B.S. Astronomy, B.A. Physics, Minor in Mathematics, Certificate in Energy Science Management and Policy Concentration
University Astrophysics Club Fall 2014 - Spring 2017: President Fall 2016 - Spring 2017
My home base is located in Tucson Arizona. I am a Research Specialist with the Catalina Sky Survey, at the University of Arizona Lunar and Planetary Laboratory. I operate the 60" & 40" Telescopes on Mt. Lemmon, as well as the Schmidt and Kuiper on Mt. Bigelow, where I survey for NEOs (Near Earth Objects). Here I have been able to discover such objects as 2019 UN13, the second closest approaching (without impacting) asteroid ever discovered ( 6700km above the Earths service), and Comet P/2019 X1 (Pruyne).
Near Earth Objects
Research Specialist Catalina Sky Survey, at University of Arizona Lunar and Planetary Laboratory (January 2019 - Present
Night Attendant, NASA Infrared Telescope Facility (May 2017 - September 2017) Student Research Assistant, USDA Hilo (April 2017 - September 2017) Teaching Assistant, University of Hawaii (August 2016 - May 2017)
NASA Hawaii Space Grant Fellowship, University of Hawaii at Hilo (Fall 2017, Spring 2018)
Subaru Experience Program with Sokendai University, University of Hawaii at Hilo / Subaru Telescope (Fall 2016, Spring 2017)
Physics, Astronomy, and Mathematics Tutor with Kilohana, University of Hawaii at Hilo (November 2015 - May 2018)
Mauna Kea Visitor Information Station: Stargazing Volunteer (August 2014 - May 2018)
My Journey began a long time ago, in a distant land known as "The (New Hamp)Shire". I lived among a simple, peaceful folk. In short, life was bliss. It wasn't before long, however, that adventure came calling. A wizard told me I was to travel across the lands and seas, to a new home known as "Hawaii". Here I was destined to learn Astronomy and Physics, for it had been foreseen. Four years I spent, honing my craft, making friends, and battling with the curriculum. Until one fateful day, I emerged victorious, and I knew it was time for my next adventure. Armored with nothing but my knowledge and some powerful telescopes, I now strife to fight off evil impacting asteroids.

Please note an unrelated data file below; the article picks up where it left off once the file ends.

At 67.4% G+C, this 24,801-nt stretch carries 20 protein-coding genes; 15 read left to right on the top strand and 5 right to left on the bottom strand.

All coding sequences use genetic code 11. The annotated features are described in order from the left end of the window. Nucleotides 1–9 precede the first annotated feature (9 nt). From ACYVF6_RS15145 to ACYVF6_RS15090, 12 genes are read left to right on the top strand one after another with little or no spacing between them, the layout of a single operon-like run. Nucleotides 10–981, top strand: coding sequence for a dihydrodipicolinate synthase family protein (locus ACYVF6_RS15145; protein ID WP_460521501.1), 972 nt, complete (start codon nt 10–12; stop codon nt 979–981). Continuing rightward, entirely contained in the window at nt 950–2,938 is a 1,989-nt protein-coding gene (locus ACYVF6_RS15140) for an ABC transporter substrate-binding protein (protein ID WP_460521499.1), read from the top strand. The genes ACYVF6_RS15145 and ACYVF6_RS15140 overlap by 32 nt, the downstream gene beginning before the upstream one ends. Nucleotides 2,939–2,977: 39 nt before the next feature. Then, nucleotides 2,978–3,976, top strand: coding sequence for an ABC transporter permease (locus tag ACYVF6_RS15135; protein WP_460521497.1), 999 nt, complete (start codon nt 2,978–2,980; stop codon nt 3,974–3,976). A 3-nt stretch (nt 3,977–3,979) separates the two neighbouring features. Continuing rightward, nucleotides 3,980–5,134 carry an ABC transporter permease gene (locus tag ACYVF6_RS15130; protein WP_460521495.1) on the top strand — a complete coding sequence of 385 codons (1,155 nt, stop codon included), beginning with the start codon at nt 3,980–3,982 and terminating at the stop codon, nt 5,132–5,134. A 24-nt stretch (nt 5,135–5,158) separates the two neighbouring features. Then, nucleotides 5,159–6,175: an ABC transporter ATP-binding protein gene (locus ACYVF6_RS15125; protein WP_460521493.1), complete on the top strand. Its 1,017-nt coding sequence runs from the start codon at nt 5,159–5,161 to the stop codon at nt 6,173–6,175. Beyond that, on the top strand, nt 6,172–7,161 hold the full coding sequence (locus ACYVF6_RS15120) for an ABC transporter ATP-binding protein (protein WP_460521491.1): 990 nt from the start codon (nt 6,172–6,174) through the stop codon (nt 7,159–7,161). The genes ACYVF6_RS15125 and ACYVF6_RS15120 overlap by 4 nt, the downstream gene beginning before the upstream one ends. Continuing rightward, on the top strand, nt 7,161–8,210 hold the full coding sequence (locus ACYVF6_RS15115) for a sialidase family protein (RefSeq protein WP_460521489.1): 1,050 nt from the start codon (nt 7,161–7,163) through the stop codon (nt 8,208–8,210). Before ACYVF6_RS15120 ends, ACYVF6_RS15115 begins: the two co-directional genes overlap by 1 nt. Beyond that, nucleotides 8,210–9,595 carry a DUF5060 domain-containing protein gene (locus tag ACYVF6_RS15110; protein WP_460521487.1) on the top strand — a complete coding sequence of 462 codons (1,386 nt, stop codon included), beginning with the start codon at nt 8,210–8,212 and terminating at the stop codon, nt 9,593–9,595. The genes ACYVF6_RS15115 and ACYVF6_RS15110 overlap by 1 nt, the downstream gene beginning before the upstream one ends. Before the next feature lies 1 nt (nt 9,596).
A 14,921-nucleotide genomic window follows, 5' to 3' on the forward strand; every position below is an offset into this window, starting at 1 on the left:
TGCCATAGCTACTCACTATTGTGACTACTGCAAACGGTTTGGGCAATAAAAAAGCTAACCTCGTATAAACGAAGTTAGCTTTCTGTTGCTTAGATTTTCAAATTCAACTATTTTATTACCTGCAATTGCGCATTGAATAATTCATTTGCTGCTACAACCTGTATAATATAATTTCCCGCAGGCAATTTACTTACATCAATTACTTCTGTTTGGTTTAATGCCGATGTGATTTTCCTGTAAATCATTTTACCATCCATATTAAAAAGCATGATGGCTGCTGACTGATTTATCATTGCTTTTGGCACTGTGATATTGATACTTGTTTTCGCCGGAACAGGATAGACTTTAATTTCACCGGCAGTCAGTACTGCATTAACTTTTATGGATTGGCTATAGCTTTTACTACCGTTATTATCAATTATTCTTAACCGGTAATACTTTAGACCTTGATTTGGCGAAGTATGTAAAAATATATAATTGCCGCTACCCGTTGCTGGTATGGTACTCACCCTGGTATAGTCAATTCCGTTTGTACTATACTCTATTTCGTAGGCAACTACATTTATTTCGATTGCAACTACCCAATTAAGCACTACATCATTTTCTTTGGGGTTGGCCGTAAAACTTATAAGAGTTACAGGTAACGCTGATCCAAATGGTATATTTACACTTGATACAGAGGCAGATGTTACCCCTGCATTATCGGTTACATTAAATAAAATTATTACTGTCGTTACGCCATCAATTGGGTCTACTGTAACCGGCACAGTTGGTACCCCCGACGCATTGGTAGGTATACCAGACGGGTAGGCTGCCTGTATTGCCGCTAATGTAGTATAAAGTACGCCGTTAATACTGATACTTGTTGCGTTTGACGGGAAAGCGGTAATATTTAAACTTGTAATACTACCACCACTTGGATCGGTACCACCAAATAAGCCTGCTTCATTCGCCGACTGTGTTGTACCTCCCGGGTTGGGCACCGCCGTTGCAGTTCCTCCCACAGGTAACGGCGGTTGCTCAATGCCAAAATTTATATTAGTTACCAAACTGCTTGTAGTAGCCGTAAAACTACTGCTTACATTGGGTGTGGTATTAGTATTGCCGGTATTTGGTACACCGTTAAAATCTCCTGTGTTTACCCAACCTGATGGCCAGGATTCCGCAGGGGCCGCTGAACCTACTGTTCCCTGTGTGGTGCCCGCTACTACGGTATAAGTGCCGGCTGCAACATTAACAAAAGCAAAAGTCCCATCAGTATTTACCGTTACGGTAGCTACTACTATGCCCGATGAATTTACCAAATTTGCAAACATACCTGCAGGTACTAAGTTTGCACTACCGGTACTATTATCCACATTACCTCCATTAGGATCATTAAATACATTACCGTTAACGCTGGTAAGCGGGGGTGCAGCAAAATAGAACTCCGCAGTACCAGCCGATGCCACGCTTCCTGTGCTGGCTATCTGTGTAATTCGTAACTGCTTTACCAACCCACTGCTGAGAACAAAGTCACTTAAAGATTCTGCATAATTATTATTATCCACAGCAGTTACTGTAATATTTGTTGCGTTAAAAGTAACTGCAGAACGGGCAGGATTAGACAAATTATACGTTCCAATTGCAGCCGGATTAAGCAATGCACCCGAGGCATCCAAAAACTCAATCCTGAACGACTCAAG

I was originally going to study chemistry at UMaine Orno, until my parents decided they were moving to Hawaii. They offered to let me come with them and go to college at UHH, and I couldn't turn down the opportunity to learn astronomy where the best observing can e done: Mauna Kea.
Persistence is key. It is a very difficult subject, and it requires a lot of dedication (more so than most majors), but the payoff is substantial. It is very easy to get discouraged, but if this is something you really want to learn, you just have to stick with it. Take Physics and Calculus as soon as you can, and be sure to go to Kilohana or a professors office hours if you have questions or are struggling with a concept. Furthermore, you are directly under the best location for astronomy in the world. Take every opportunity you can to get experience with the telescopes on the summit of Mauna Kea, Volunteer at the visitor center, Network, and above all else, enjoy your time in a unique and beautiful location!
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